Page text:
U.S. military forces conducted an airstrike against Taliban forces on Wednesday just days after President Donald Trump announced a peace deal had been signed with the Islamist militants.
The airstrike came in response to 43 attacks committed against Afghan government soldiers. American military leaders say they have a commitment to protect their Afghan allies, and are calling on the Taliban to uphold their end of the peace deal.
Cleary, this will be a fragile peace. Should it hold, however, it will mark the end of an 18-year-long conflict — the longest in American history.
We all remember September 11, 2001 too well. After al-Qaeda’s deadly attacks against the U.S., the military deployed to Afghanistan to defeat these terrorists and remove the Taliban’s safe haven for them.
President Trump decided that it was time to end this war that has cost the lives of almost 3,000 U.S. and allied troops. It has been an expensive war, both in lives and in the more than $1 trillion spent to keep the U.S. safe and help the people of Afghanistan, who have borne the brunt of the fight in recent years.
The Trump administration thinks that the best guarantee of America’s safety is not a path of continued military means, but instead, one where our allies and Afghanistan will be safe when all Afghans lay down their weapons and comprise a political plan for their future together.
President Trump has paved the way for peace talks, and the U.S. is now in the early days of this extraordinary opportunity. On Saturday, we achieved an incredible milestone that offers a chance to finally bring the war in Afghanistan to an end with the signing of an agreement between the U.S. and the Taliban.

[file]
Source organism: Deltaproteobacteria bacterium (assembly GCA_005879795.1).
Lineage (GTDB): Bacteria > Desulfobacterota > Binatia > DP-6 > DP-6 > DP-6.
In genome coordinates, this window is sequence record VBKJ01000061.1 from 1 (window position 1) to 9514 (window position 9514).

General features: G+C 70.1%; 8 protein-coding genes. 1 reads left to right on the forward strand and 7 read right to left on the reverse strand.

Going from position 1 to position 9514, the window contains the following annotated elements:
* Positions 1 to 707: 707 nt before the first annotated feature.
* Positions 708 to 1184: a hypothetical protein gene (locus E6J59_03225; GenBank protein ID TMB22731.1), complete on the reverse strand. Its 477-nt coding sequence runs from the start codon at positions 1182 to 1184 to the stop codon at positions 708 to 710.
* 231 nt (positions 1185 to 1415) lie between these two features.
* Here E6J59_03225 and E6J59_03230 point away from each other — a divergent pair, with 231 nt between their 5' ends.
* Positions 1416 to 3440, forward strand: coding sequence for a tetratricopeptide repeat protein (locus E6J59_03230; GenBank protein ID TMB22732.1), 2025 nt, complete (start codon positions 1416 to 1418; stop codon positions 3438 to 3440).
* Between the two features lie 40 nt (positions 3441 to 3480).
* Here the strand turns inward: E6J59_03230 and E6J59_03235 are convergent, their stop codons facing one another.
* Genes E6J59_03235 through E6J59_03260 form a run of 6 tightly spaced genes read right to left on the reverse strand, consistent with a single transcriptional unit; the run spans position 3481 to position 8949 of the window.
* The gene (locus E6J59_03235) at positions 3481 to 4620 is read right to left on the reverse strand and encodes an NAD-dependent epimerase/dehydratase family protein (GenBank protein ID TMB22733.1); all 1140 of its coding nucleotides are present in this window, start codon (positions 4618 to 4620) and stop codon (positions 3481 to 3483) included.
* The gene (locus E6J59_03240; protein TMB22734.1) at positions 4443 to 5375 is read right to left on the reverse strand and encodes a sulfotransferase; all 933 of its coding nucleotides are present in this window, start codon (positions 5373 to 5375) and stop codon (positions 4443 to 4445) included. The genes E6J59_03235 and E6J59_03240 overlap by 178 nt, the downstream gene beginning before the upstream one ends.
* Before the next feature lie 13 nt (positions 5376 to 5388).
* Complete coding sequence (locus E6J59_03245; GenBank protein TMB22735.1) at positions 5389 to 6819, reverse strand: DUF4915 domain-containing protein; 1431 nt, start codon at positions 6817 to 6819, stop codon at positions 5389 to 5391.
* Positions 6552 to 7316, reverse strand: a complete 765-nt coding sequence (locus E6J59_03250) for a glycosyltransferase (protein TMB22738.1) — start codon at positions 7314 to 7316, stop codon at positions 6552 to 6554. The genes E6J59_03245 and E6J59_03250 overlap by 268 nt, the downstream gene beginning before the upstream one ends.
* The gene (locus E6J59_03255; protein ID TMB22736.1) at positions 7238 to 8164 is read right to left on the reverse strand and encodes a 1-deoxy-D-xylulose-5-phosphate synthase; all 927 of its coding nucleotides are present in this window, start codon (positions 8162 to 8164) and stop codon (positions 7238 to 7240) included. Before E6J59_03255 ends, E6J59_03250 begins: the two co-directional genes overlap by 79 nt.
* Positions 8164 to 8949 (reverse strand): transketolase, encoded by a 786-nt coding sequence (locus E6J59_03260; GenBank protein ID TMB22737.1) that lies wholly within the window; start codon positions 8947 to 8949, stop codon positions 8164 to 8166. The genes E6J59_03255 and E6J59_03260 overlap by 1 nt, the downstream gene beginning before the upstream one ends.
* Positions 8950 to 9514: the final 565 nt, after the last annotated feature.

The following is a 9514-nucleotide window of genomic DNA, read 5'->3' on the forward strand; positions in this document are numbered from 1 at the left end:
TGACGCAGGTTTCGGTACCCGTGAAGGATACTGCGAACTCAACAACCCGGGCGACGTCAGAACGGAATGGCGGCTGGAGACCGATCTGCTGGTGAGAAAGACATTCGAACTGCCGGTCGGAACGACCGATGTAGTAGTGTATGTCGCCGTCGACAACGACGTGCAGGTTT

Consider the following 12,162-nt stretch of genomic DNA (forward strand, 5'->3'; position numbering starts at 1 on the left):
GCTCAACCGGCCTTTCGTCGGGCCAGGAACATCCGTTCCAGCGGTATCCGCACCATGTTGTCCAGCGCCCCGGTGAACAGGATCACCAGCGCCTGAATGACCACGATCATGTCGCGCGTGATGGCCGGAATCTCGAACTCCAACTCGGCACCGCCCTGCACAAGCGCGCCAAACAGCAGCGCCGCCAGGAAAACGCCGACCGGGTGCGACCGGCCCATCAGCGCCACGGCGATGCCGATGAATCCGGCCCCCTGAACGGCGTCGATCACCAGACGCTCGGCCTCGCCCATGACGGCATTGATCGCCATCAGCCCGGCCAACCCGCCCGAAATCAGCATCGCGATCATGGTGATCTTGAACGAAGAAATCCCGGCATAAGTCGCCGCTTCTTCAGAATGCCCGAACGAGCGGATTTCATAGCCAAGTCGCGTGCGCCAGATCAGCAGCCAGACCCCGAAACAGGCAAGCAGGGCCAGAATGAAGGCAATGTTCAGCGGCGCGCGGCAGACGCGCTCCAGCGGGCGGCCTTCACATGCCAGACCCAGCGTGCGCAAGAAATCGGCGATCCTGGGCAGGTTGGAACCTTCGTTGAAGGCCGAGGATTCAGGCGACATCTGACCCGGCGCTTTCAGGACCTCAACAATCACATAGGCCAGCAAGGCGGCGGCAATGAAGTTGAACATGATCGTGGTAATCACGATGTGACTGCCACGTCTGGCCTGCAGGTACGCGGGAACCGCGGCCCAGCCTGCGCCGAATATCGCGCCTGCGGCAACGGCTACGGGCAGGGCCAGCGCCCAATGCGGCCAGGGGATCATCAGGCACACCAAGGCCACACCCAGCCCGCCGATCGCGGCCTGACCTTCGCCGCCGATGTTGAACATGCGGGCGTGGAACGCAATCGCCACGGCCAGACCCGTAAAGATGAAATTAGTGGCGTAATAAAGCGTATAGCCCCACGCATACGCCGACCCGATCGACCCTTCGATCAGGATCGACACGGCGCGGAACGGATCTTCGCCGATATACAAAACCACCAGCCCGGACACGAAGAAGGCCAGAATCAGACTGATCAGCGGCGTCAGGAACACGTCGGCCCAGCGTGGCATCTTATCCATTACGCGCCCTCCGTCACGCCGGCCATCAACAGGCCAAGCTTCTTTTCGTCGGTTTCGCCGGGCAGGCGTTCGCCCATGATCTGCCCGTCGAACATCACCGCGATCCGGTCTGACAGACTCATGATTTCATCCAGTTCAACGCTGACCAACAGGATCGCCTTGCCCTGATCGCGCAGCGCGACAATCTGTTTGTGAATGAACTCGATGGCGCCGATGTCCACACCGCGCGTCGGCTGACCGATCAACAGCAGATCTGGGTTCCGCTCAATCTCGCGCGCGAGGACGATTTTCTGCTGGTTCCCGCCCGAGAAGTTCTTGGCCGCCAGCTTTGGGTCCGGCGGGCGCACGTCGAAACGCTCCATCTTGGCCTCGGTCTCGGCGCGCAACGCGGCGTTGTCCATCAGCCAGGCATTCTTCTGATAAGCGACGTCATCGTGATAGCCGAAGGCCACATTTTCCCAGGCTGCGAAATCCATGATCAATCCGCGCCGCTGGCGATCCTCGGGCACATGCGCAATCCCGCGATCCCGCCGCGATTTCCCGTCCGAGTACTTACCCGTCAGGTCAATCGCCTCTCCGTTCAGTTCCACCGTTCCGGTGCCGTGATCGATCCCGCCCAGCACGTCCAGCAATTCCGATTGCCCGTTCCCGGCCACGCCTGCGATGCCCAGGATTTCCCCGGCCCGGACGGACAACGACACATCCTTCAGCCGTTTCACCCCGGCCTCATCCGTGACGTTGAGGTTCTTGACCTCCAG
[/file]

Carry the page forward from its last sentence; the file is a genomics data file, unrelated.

Obviously, the agreement is not perfect — demonstrated by the fact that the U.S. has already had to use force. It is supported by the Afghan government as well as NATO powers. At the time of signing, it was considered the best chance the U.S. has ever had to put an end to the brutal war in the Middle East.
This condition-based peace agreement is comprised of four main parts. First, it ensures Afghanistan will never be used by terrorists to launch attacks against the United States and its allies. Second, it establishes a timeline for the withdrawal of U.S. and allied forces, initially set to commence in the next two weeks. Third, it marked the start of intra-Afghan negotiations within 10 days. Finally, it facilitates the pursuit of a permanent and comprehensive cease-fire.
If the U.S. assess that the Taliban is staying true to the agreement, the country will reduce its military presence to 8,600 troops within the next few months. If progress continues, the U.S. and its allies will further reduce presence with a goal of zero troops in the area in 2021. If there is a lack of progress, however, the U.S. is prepared for self-defense and will suspend the draw down and agreement terms — which it has already had to do.
President Trump has made it clear that he prefers peace. It’s up to the Taliban to decide if that’s possible.